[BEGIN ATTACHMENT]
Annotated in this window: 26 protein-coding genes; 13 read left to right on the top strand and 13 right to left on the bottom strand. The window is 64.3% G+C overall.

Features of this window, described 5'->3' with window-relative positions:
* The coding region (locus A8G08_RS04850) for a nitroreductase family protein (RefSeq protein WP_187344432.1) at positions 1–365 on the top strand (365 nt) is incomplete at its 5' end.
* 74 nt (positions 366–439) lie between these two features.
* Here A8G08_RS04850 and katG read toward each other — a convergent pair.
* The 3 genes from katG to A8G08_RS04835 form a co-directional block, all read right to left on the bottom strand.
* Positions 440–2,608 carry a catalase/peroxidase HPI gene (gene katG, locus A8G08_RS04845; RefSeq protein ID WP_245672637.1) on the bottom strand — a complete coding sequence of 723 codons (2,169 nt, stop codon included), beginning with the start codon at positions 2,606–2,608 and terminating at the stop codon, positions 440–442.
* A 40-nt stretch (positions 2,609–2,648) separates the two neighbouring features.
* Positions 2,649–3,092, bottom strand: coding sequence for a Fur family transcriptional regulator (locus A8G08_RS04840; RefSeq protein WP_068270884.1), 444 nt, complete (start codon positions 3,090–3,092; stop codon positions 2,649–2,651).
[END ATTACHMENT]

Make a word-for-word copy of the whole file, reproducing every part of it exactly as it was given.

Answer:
Annotated in this window: 26 protein-coding genes; 13 read left to right on the top strand and 13 right to left on the bottom strand. The window is 64.3% G+C overall.

Features of this window, described 5'->3' with window-relative positions:
* The coding region (locus A8G08_RS04850) for a nitroreductase family protein (RefSeq protein WP_187344432.1) at positions 1–365 on the top strand (365 nt) is incomplete at its 5' end.
* 74 nt (positions 366–439) lie between these two features.
* Here A8G08_RS04850 and katG read toward each other — a convergent pair.
* The 3 genes from katG to A8G08_RS04835 form a co-directional block, all read right to left on the bottom strand.
* Positions 440–2,608 carry a catalase/peroxidase HPI gene (gene katG, locus A8G08_RS04845; RefSeq protein ID WP_245672637.1) on the bottom strand — a complete coding sequence of 723 codons (2,169 nt, stop codon included), beginning with the start codon at positions 2,606–2,608 and terminating at the stop codon, positions 440–442.
* A 40-nt stretch (positions 2,609–2,648) separates the two neighbouring features.
* Positions 2,649–3,092, bottom strand: coding sequence for a Fur family transcriptional regulator (locus A8G08_RS04840; RefSeq protein WP_068270884.1), 444 nt, complete (start codon positions 3,090–3,092; stop codon positions 2,649–2,651).